South Africa has been actively involved in multilateral organizations, such as the India-Brazil-South Africa Dialogue Forum (IBSA), the New Asia-Africa Strategic Partnership (NAASP), the Indian Ocean Rim Association for Regional Co-operation (IORARC), and the BRICS .
Both India and South Africa are now working to boost trade volumes over the next five years to reach US$20 billion (Rs 1.3 trillion). A recent joint study by the Confederation of Indian Industries and Price Waterhouse Cooper confirms that Indian companies have cumulatively invested over US$4 billion (Rs 260 billion) and created more than 18,000 jobs in South Africa. The same report states that at present, there are over 130 Indian companies set up in South Africa. Several Indian companies also collaborate with Africa-based foundations such as the First Rand Foundation and sponsor India-Africa exchange programs for skill development. Mostly based on the Information Technology (IT) sector, the programmes aim to improve the employability of African graduates by providing international work experience and training.
9 South African companies have invested in India, accounting for US$790 million (Rs 53 billion), largely in the banking, financial services, and insurance (BFSI) sector. The two countries signed a Double Taxation Avoidance Agreement (DTAA) in 1998 with a view to encourage investments. Last year, South Africa’s Phelan Energy Group – chiefly responsible for lowering Indian solar tariffs with aggressive bids – won the contract to build a 50-megawatt solar project in the Indian state of Rajasthan.
India-South Africa cooperation needs to be expanded beyond current levels. The bilateral dialogue should include a critical review of developments not only in Africa but also in Asia. In this context, South Africa should also continue to follow a balanced approach towards Asia, recognizing its growing economic strength, innate diversities and an essential need and inclination towards multi-polarity.
India will benefit from South Africa’s evolving assessment of the political and security situation, reform of the African Union, progress towards Agenda 2063, food security and climate change challenges and other Pan-African developments. Both countries would need to engage on extensive dialogue involving governments and other stakeholders on various connectivity initiatives originating in Asia. These include Belt and Road Initiative, Asia-Africa Growth Corridor, and Free and Open Indo-Pacific. The relations between the two nations need to be nurtured with care and sensitivity if they have to be kept on the path of consistent growth and expansion.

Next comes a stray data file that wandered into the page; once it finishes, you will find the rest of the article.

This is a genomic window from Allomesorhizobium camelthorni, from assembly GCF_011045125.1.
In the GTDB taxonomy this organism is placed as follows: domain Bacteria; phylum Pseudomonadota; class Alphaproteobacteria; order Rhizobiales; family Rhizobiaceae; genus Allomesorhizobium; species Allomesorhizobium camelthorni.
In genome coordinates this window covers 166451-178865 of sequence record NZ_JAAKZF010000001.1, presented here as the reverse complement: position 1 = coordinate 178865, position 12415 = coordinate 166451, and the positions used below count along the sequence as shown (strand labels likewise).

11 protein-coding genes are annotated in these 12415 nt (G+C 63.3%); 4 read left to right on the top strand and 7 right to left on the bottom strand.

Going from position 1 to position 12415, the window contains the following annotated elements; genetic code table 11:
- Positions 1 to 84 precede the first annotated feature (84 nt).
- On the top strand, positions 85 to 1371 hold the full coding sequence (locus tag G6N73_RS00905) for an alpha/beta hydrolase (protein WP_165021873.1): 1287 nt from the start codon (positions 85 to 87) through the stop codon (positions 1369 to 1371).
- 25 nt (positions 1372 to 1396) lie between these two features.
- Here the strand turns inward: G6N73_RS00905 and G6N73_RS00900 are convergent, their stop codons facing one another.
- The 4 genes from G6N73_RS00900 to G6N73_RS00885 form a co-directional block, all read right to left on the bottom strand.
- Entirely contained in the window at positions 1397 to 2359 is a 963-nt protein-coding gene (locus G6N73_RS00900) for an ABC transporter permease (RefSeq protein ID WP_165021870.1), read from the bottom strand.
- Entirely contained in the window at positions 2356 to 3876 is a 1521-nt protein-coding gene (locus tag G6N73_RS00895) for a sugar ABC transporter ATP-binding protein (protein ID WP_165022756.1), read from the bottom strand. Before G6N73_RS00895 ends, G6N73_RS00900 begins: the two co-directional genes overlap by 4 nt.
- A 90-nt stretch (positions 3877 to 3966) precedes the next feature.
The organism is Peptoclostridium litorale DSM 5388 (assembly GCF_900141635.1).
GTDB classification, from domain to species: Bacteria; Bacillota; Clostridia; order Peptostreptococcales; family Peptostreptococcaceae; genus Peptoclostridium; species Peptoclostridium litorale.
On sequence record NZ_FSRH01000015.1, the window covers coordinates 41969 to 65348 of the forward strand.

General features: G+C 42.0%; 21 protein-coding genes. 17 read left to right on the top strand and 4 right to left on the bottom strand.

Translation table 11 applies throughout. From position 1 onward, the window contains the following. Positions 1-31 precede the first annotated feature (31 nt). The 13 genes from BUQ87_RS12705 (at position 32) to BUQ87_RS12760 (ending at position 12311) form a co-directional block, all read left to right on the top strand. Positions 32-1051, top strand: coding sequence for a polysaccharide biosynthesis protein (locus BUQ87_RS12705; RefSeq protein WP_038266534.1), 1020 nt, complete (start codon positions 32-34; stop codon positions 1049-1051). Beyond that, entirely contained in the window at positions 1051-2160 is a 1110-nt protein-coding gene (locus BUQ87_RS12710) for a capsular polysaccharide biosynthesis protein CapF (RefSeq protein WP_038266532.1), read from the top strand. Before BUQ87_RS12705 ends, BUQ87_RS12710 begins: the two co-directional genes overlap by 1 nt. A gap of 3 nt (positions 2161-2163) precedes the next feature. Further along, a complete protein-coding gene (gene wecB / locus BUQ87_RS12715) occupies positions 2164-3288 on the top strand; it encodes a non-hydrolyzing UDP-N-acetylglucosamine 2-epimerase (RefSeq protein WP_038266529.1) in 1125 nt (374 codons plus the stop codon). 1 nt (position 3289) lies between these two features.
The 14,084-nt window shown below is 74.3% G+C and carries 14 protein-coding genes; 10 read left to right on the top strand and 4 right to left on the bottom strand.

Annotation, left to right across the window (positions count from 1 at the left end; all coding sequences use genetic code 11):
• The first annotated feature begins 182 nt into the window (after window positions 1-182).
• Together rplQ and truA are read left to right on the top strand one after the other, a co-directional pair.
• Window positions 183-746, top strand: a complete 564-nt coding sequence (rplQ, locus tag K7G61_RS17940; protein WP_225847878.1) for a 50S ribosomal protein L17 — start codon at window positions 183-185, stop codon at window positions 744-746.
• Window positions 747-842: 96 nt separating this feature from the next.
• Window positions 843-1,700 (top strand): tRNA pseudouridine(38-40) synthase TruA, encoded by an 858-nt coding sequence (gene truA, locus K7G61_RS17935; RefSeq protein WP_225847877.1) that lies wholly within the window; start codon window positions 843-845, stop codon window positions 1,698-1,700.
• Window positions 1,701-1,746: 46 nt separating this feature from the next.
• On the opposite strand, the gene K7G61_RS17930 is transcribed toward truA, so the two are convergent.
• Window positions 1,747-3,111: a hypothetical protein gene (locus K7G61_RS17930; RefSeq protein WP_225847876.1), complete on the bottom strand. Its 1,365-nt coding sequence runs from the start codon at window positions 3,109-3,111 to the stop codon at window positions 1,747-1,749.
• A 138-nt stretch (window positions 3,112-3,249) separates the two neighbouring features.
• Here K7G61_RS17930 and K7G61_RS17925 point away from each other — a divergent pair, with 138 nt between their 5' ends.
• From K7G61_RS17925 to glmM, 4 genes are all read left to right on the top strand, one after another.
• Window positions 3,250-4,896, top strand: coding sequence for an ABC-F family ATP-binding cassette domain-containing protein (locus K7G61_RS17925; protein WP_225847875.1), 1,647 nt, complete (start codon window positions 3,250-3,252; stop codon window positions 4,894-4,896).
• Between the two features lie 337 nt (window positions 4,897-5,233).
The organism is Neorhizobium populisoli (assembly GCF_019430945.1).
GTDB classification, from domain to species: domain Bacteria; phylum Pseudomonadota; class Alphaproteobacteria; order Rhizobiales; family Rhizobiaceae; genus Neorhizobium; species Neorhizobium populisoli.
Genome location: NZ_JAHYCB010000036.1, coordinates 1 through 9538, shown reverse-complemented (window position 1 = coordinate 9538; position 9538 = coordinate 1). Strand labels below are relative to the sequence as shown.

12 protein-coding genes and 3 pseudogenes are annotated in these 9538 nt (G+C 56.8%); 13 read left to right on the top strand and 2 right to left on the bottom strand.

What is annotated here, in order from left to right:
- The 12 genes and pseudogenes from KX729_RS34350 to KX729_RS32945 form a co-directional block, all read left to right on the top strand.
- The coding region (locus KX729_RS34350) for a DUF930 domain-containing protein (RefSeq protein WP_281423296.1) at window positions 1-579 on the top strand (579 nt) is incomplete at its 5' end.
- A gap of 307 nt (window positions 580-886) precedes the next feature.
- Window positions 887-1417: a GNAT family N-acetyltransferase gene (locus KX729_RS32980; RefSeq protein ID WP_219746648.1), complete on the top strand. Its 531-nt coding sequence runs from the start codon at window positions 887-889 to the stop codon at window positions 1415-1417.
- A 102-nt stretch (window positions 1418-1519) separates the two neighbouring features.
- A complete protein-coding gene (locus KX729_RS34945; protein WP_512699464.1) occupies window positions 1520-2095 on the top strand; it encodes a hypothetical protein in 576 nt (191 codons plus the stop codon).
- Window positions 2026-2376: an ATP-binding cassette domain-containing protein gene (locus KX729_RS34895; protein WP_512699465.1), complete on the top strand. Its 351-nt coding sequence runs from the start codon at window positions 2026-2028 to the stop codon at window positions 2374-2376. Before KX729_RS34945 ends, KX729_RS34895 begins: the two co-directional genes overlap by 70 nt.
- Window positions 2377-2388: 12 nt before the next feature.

About two-thirds of the peoples in Africa and India are below 35 years of age, so drawing inspiration from the Red Fort Declaration of March 1997, some of the more pressing questions are-
a) How do both countries review progress and address key issues pertaining to their bilateral, regional and global agendas, in order to define their “strategic partnership”?
b) Giving high priority to the promotion of trade, investment, economic, technological and development cooperation, how do we address these key intervention areas:
i) Skills development and how obstacles to expansion of cooperation in this domain can be identified and removed.
ii) Given the considerable progress of South Africa in the Blue Economy, how will a focused bilateral dialogue involving other stakeholders (including national industry chambers) help in crafting a plan to forge close collaboration in developing sustainable fisheries, managing marine resources, exploring renewable energy, promoting tourism, and expanding maritime connectivity?
iii) How to connect both South African and Indian think tanks as contacts are sporadic, perhaps driven by subjective factors. How do we engage a holistic, structured and sustained interaction among scholars in order to assist policymakers? Can an initiative be formed in this regard, expanding the footprints of scholarly interactions beyond national capitals? Also, can the agenda include G-20 issues and the Asia-Africa Growth Corridor, besides regional and bilateral issues?
iv) Also, how would both countries create new measures that make both India and South Africa’s public diplomacy more effective and result oriented.